Dell Goes Private with $24.9 Billion Deal to Rebuild

technology, computers, dell,michael dell, sold, 24.9 billion

CEO and founder Michael Dell has been imploring with the major stockholders to sell their shares to him. Dell has a plan to rebuild the failing former PC powerhouse and place it back on the map. He simply needs Wall Street out of the picture. Finally, shareholders agreed to Dell’s offer of $24.9 billion to buyout their shares and reclaim his company.

Dell was happy with the results and promises to re-energize the company brand into a “leading provider” of technology solutions. Some of the biggest stockholders like Carl Icahn and Yacktman Asset Management did not go quietly into the night. The shareholders were not happy with the proposal stating the company is being “undervalued.” It seems other shareholders have strong-armed the decision and placed the power-play move into Dell’s side of the court.

Will Dell be able to become what it once was?
Will Dell be able to become what it once was?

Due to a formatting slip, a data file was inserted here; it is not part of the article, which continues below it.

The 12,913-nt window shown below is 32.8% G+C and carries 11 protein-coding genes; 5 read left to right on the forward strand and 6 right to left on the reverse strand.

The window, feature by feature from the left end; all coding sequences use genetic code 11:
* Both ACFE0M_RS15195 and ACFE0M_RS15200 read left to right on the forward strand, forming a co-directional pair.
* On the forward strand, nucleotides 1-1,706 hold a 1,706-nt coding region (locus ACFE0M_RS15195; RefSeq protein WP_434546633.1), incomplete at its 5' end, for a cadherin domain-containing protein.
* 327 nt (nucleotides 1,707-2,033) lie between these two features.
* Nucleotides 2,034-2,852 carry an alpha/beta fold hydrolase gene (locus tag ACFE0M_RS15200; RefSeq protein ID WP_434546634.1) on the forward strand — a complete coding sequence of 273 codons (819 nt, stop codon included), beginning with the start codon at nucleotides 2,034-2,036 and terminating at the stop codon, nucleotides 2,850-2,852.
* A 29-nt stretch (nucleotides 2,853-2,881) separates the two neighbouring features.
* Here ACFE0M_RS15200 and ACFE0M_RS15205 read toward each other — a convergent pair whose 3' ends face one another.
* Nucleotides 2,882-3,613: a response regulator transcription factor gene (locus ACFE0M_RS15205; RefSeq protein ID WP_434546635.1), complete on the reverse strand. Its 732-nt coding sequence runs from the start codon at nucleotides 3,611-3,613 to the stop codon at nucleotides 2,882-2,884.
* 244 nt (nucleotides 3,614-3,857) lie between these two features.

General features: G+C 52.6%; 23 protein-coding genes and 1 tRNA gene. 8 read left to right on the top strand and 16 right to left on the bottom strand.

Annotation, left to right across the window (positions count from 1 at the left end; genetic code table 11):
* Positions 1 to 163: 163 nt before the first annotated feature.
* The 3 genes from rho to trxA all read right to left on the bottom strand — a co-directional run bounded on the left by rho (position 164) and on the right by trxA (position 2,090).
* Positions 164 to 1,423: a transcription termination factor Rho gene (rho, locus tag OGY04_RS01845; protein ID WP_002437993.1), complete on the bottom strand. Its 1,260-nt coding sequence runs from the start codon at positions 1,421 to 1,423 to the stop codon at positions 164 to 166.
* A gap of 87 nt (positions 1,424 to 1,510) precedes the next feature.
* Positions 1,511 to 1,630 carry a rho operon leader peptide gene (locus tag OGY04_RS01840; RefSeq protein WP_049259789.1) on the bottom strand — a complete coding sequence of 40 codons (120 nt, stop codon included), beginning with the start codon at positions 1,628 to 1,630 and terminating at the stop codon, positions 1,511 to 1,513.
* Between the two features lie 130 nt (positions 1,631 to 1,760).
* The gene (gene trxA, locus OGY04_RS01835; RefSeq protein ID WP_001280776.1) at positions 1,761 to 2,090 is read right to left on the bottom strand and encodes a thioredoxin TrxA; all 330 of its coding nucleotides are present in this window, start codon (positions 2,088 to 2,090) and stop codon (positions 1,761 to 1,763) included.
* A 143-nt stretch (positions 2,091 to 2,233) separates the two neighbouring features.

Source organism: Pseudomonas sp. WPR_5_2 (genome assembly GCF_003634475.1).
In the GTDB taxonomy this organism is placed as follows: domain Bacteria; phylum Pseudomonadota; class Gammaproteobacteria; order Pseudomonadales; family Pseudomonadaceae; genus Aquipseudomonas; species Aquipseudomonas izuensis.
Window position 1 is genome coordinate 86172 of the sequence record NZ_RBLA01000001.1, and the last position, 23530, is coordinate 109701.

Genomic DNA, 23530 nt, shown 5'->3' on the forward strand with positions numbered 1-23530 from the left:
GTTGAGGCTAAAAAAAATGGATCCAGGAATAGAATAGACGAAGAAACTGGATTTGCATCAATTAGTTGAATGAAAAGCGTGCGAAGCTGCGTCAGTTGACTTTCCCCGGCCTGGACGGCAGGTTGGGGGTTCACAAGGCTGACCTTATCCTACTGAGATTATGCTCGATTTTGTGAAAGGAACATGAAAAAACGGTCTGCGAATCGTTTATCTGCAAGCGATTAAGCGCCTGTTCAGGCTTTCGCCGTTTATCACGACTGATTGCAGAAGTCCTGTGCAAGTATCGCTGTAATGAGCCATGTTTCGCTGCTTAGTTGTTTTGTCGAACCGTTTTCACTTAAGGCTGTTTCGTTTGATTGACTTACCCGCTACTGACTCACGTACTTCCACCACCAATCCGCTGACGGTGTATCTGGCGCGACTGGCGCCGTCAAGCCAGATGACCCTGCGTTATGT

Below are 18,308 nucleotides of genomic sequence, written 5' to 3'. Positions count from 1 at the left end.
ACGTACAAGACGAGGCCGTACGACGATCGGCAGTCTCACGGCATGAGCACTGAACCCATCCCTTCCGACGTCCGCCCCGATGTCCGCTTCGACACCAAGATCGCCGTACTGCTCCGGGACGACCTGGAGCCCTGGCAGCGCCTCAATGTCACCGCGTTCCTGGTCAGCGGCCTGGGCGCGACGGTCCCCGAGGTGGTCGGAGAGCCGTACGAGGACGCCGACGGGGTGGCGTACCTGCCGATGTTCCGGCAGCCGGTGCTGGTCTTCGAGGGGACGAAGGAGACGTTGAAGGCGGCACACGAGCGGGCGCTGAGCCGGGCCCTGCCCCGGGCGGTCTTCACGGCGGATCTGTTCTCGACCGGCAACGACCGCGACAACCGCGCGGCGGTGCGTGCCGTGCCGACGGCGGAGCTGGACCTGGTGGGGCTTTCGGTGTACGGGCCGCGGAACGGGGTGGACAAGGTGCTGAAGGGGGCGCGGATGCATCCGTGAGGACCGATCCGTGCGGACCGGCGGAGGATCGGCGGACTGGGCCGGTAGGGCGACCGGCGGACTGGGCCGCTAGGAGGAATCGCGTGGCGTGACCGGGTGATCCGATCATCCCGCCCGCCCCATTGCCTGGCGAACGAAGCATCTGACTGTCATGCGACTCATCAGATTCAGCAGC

Analysts in the field suggest Dell may be looking to focus on the enterprise side of a rebuilt company and look to offer more hardware/software based offerings. The midmarket business is where Dell should start focusing his attempts to gain consumer confidence again. Undertaking the corporate market in a saturated field dominated by IBM and HP may be a day late, a dollar short for Dell. The PC side of the 1984 originated company may also be on the chopping block.

There has been no word, at this time, of possible employee lay-offs. Currently, with the continued decline of the PC market, Dell may be looking to shift away from the heavy anchor of the division and streamline it considerably. There has been no mention if Dell would consider stepping into the mobile markets, but clouding and enterprise computing is leading the charge.

Within the $24.9 billion takeover will be questions to the longevity of the struggling company. Will Dell have the resources and technological review to make the proper choices for the company? For a company that once dominated the PC market, will focusing solely on enterprise and midmarket business services work? The questions are many, and only one man has the answers and he will not be sharing it publicly for sometime.



Angelina Bouc

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